Here I showed the data and then added layers of meaning to it. That’s what we’re being implored to do – to add meaning to the data we deliver.
Elegance at the Essence of Design
We’ve all seen – or probably created – hacky solutions that work but they’re not the most elegant. Whether it’s stacking some papers under the projector to get it to line up or using a paper clip to eject a DVD from a computer, the solutions undeniably work but they don’t have the intentionality that we recognize in design. Good design finds elegant answers to the problems that it faces. Elegant answers seem to fit naturally and waste nothing. I vividly remember a conversation about how you would mechanically flip a soda can so that its opening was moved from the bottom (so it wouldn’t collect objects) to the top. In my head I could see these robots individually picking up cans and turning them over. What I couldn’t see is a railing system that flipped the cans over not unlike how a roller coaster rolls passengers over. It’s simple, efficient, and elegant.
Elegance is about having nothing wasted. Lean manufacturing strives for the lack of waste through continual refinement and removal of anything that doesn’t add value to the customer. However, this reductive process isn’t the same as creating elegance. There are seams between the different areas of consideration while doing the reduction.
Emerson said that “Foolish consistency is the hobgoblin of little minds.” However, we crave consistency. We look for patterns and we use those patterns to simplify the world around us. The simple fact of the matter is that our world is way too complicated and rich for our brains to process. We have to simplify our world through the recognition of patterns to take it all in. When we break consistency we force our students to process all of the visual elements individually instead of being able to process them as a unit.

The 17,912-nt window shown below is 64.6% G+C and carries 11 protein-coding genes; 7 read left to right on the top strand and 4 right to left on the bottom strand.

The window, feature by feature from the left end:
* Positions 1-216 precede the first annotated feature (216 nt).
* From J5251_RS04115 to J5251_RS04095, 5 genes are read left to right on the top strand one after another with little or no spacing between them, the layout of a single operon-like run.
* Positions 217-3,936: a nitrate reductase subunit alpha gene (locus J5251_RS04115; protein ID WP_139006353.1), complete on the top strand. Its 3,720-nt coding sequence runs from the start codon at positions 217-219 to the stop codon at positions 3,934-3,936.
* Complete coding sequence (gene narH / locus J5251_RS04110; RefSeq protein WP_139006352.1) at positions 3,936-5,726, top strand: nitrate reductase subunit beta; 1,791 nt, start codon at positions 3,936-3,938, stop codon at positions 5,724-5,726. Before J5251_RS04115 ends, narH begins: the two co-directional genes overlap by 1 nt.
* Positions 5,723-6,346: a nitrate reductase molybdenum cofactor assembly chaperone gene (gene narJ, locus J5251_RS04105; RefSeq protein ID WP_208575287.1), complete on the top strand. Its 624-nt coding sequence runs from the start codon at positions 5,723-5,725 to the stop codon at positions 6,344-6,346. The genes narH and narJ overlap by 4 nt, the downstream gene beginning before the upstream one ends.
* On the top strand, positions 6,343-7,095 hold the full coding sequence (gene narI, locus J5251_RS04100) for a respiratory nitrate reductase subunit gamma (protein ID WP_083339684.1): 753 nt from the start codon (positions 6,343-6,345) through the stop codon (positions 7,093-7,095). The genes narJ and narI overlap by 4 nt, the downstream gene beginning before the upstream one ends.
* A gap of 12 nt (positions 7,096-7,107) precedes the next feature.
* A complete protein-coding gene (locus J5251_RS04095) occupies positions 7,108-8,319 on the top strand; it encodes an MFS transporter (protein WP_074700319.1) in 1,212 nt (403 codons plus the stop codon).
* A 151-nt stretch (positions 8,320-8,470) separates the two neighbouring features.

A baby, for instance, when shown a set of dots moving in formation will diligently follow the dots around as they move. If one of the dots suddenly darts off in another direction the baby won’t follow it but instead will be confused. The baby – and adults – start processing the dots as a unit all moving together and when one dot breaks that pattern their approach to processing is interrupted. We do this grouping all the time with flocks of birds and anything that moves as a group. Even as adults when something breaks this pattern we’re confused.
This is why visual consistency – creating a repeatable pattern that can be followed – is so important. It allows us to reduce our cognitive load and process things more efficiently. So when you add an effect – a reflection, a 3D skew or rotation, you’re committing yourself to doing this for all of your graphics. While this is something that you can do – in larger presentations it can generate a large amount of work.
One tip – not necessarily from Slide:ology – is that the more you envelop yourself into the process of trying to understand design the more you’ll be able to inherently recognize good design when you see it. Perhaps Slide:ology can be that first step.